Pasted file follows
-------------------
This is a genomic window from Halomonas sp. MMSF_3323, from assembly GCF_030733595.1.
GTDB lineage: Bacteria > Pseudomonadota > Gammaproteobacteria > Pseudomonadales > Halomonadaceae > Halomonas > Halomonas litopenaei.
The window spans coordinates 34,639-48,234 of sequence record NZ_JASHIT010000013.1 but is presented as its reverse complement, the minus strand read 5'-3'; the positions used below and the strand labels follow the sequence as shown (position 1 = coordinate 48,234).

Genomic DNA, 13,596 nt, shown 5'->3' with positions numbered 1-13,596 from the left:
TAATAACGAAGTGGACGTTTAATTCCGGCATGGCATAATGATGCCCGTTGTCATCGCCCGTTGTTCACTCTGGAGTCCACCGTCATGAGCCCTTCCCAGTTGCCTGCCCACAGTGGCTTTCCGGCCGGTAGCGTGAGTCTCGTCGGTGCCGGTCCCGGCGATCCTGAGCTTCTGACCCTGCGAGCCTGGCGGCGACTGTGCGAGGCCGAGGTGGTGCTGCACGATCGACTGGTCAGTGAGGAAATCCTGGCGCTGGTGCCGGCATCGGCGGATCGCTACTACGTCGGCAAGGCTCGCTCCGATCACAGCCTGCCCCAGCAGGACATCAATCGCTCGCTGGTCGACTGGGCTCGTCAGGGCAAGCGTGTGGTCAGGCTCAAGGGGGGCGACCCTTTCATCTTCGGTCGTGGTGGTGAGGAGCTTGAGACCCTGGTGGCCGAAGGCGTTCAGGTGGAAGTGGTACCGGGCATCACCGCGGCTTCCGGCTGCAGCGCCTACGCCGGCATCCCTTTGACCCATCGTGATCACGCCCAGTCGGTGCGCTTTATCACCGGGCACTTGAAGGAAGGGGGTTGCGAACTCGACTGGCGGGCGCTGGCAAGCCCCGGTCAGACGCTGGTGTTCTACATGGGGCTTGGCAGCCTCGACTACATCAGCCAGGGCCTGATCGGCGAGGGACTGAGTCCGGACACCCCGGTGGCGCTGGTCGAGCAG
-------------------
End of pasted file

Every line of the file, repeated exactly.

This is a genomic window from Halomonas sp. MMSF_3323, from assembly GCF_030733595.1.
GTDB lineage: Bacteria > Pseudomonadota > Gammaproteobacteria > Pseudomonadales > Halomonadaceae > Halomonas > Halomonas litopenaei.
The window spans coordinates 34,639-48,234 of sequence record NZ_JASHIT010000013.1 but is presented as its reverse complement, the minus strand read 5'-3'; the positions used below and the strand labels follow the sequence as shown (position 1 = coordinate 48,234).

Genomic DNA, 13,596 nt, shown 5'->3' with positions numbered 1-13,596 from the left:
TAATAACGAAGTGGACGTTTAATTCCGGCATGGCATAATGATGCCCGTTGTCATCGCCCGTTGTTCACTCTGGAGTCCACCGTCATGAGCCCTTCCCAGTTGCCTGCCCACAGTGGCTTTCCGGCCGGTAGCGTGAGTCTCGTCGGTGCCGGTCCCGGCGATCCTGAGCTTCTGACCCTGCGAGCCTGGCGGCGACTGTGCGAGGCCGAGGTGGTGCTGCACGATCGACTGGTCAGTGAGGAAATCCTGGCGCTGGTGCCGGCATCGGCGGATCGCTACTACGTCGGCAAGGCTCGCTCCGATCACAGCCTGCCCCAGCAGGACATCAATCGCTCGCTGGTCGACTGGGCTCGTCAGGGCAAGCGTGTGGTCAGGCTCAAGGGGGGCGACCCTTTCATCTTCGGTCGTGGTGGTGAGGAGCTTGAGACCCTGGTGGCCGAAGGCGTTCAGGTGGAAGTGGTACCGGGCATCACCGCGGCTTCCGGCTGCAGCGCCTACGCCGGCATCCCTTTGACCCATCGTGATCACGCCCAGTCGGTGCGCTTTATCACCGGGCACTTGAAGGAAGGGGGTTGCGAACTCGACTGGCGGGCGCTGGCAAGCCCCGGTCAGACGCTGGTGTTCTACATGGGGCTTGGCAGCCTCGACTACATCAGCCAGGGCCTGATCGGCGAGGGACTGAGTCCGGACACCCCGGTGGCGCTGGTCGAGCAG